Archive for December, 2010

Higher Ed Roundup – 12/30/10


Cenla universities hope to ride out 2011 economic storm

College funding in La. leads listing

Water Meter Question


There’s more caterwauling from Monroe City Council Chairman Jay Marx today about the water meter issue.

Marx says city back to square one

The city has been in discussions since the early to mid 1990s about the best way to replace the existing system and the aging water meters. City officials said some of the meters are not registering the correct amount of water while other meters are not registering at all.

Has anyone said why no effort has been made to replace the meters that are not registering with something, anything that will record usage? Surely the city’s public works department has access to replacement meters of the style now in use.

Anyone at city hall care to answer that question?


Higer Ed Roundup – 12/29/10


Our View: Outside look at higher education in Louisiana makes sense

Use eCampus to expand learning

Monroe City Council Rejects Meter Bid


The Monroe City Council tonight failed to adopt an ordinance that would have approved the hiring of Vanguard Utility Service to install an automatic meter reading (AMR) system for the city’s water distribution complex.

The motion failed on a 2-2 vote, with Jay Marx and Gretchen Ezernack voting yea and Arthur Gilmore and Eddie Clark voting nay.

Earlier, Gilmore had tried to amend the ordinance to select Triton AMI as the contractor. Triton’s price was some $100 thousand less than that of of Vanguard.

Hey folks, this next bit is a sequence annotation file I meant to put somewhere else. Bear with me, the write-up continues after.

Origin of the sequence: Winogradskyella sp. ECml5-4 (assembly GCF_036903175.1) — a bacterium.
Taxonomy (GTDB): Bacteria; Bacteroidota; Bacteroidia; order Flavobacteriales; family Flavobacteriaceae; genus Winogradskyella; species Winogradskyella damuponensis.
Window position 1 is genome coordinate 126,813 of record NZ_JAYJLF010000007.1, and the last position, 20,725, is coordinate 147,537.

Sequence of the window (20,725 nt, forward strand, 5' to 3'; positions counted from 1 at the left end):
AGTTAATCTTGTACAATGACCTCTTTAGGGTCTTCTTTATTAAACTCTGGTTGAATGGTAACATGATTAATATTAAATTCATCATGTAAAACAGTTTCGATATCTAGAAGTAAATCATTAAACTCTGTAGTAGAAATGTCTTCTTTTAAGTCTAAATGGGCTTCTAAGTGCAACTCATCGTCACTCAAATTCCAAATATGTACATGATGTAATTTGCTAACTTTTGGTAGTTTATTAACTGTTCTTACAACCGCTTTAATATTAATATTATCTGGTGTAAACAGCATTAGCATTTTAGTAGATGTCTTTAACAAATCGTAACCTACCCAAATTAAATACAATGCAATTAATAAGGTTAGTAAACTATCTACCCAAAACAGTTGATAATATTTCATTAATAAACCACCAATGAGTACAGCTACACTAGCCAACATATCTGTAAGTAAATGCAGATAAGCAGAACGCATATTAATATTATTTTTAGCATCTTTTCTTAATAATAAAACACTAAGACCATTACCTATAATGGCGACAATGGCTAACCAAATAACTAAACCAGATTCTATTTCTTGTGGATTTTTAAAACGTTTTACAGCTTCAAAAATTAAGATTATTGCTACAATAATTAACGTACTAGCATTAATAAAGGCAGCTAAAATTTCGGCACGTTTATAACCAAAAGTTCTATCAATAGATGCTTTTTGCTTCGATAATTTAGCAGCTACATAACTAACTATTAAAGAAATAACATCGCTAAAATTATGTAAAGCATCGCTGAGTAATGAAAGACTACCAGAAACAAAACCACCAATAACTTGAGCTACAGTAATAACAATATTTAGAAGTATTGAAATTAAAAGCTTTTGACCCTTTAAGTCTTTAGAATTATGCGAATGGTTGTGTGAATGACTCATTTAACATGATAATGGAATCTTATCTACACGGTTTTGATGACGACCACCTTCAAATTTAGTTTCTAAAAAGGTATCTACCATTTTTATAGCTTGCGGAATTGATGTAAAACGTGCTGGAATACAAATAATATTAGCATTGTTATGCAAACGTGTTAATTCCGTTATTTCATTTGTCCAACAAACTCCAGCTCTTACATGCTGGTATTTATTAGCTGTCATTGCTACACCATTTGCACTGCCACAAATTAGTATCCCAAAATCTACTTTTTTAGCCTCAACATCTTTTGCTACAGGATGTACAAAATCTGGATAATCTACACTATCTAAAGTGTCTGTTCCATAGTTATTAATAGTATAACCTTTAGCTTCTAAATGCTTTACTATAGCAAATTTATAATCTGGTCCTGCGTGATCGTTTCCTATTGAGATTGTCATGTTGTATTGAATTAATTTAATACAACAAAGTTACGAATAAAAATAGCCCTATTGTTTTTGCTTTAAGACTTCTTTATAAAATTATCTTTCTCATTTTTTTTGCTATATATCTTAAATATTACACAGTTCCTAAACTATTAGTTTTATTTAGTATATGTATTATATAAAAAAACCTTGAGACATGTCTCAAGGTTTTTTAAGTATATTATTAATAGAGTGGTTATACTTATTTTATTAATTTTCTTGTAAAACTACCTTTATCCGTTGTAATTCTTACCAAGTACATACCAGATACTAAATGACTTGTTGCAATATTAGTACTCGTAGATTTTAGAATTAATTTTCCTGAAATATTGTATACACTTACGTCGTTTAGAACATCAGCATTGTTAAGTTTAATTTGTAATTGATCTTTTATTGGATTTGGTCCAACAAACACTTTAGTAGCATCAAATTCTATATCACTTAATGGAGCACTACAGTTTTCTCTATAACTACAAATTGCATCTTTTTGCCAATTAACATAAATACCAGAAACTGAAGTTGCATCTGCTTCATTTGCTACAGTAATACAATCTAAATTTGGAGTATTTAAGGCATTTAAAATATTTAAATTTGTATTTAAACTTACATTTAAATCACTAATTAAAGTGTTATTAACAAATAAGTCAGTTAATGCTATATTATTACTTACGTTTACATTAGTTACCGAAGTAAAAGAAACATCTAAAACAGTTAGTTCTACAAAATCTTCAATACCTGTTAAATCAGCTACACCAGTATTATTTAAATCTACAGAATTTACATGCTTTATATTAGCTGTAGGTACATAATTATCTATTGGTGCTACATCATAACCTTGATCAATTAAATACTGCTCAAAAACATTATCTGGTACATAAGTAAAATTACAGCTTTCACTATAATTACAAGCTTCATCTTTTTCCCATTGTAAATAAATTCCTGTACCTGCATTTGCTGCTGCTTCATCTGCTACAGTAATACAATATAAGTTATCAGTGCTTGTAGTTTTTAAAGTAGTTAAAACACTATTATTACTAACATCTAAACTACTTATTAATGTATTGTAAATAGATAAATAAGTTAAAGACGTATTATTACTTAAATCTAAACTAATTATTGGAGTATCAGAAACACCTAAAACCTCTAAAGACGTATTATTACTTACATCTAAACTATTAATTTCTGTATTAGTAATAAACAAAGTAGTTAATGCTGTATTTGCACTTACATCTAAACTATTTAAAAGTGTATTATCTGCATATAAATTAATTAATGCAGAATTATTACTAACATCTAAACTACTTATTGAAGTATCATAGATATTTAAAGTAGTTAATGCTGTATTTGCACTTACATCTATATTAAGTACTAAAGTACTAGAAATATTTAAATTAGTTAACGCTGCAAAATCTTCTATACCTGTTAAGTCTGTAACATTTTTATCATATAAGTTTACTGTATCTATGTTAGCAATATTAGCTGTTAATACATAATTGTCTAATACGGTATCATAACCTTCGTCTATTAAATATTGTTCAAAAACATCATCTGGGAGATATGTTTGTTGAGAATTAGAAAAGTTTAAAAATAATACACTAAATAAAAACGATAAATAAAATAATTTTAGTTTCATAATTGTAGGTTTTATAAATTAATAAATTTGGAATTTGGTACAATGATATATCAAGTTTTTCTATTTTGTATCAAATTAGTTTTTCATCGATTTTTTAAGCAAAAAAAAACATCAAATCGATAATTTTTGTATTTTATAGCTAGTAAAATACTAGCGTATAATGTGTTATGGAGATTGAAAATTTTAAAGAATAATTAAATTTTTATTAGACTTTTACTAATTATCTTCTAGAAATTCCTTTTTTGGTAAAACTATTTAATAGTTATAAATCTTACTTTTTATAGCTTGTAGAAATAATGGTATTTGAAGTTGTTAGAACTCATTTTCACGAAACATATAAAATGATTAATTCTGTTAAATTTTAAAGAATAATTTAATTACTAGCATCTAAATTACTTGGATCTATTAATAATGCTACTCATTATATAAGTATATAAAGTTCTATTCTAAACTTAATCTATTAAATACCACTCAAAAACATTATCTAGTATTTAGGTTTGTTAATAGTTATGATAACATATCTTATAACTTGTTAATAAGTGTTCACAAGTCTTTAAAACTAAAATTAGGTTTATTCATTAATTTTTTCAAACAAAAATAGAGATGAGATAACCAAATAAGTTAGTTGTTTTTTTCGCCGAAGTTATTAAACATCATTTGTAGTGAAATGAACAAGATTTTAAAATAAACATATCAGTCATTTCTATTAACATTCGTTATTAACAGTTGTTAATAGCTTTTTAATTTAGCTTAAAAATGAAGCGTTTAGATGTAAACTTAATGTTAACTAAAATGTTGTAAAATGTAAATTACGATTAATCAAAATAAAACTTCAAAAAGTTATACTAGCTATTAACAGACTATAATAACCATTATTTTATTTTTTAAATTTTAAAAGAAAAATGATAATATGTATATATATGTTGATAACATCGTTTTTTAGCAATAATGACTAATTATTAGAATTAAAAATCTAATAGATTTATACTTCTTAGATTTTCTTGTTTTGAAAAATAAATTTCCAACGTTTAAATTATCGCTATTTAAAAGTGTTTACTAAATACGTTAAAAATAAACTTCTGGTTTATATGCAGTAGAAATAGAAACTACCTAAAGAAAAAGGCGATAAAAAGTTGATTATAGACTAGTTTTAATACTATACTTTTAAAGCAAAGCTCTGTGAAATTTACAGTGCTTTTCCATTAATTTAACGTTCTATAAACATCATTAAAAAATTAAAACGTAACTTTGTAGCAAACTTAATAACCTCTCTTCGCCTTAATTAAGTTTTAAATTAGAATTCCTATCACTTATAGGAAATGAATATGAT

That motion also failed 2-2 with Gilmore and Clark voting yea.

The ordinance will be reconsidered at a special call meeting of the council at noon Thursday.

Why We Do What We Do


Today’s editorial in The (Monroe) News-Star is one of the reasons we do what we do.

Council must meter the facts

Governmental activist Byrd Minter also has raised so many questions about water metering and devoted so much time to studying the system over the years that both newspaper reporters and council members almost hate to see him coming.

In other words, taxpaying citizens who want answers from the government they pay for are malcontents who should just shut up and pay their taxes. The decisions on where and how taxpayer money should be spent are to be left to the public’s betters.

This comes from a newspaper who’s executive editor has a husband on the government payroll at ULM.

We know Byrd Minter – Byrd Minter is a friend of ours and he’s not afraid to confront out-of-control government and ask questions.

In all the coverage the News-Star claims to have done on this issue, has anyone at the newspaper ever asked the simple question of how much citizen’s water bills will increase? City Hall “reporter” Stacy Temple sure hasn’t.

So we here at Lincoln Parish News Online (LPNO) will continue to ask the hard questions, dig up the campaign finance records, look at the laws – all the stuff the newspapers won’t do because they’re in bed with government.

Our friend Moon Griffon long ago tagged Gannett’s Capital Bureau reporter Mike Hasten as “Deputy Press Secretary for Government.”

Spot on.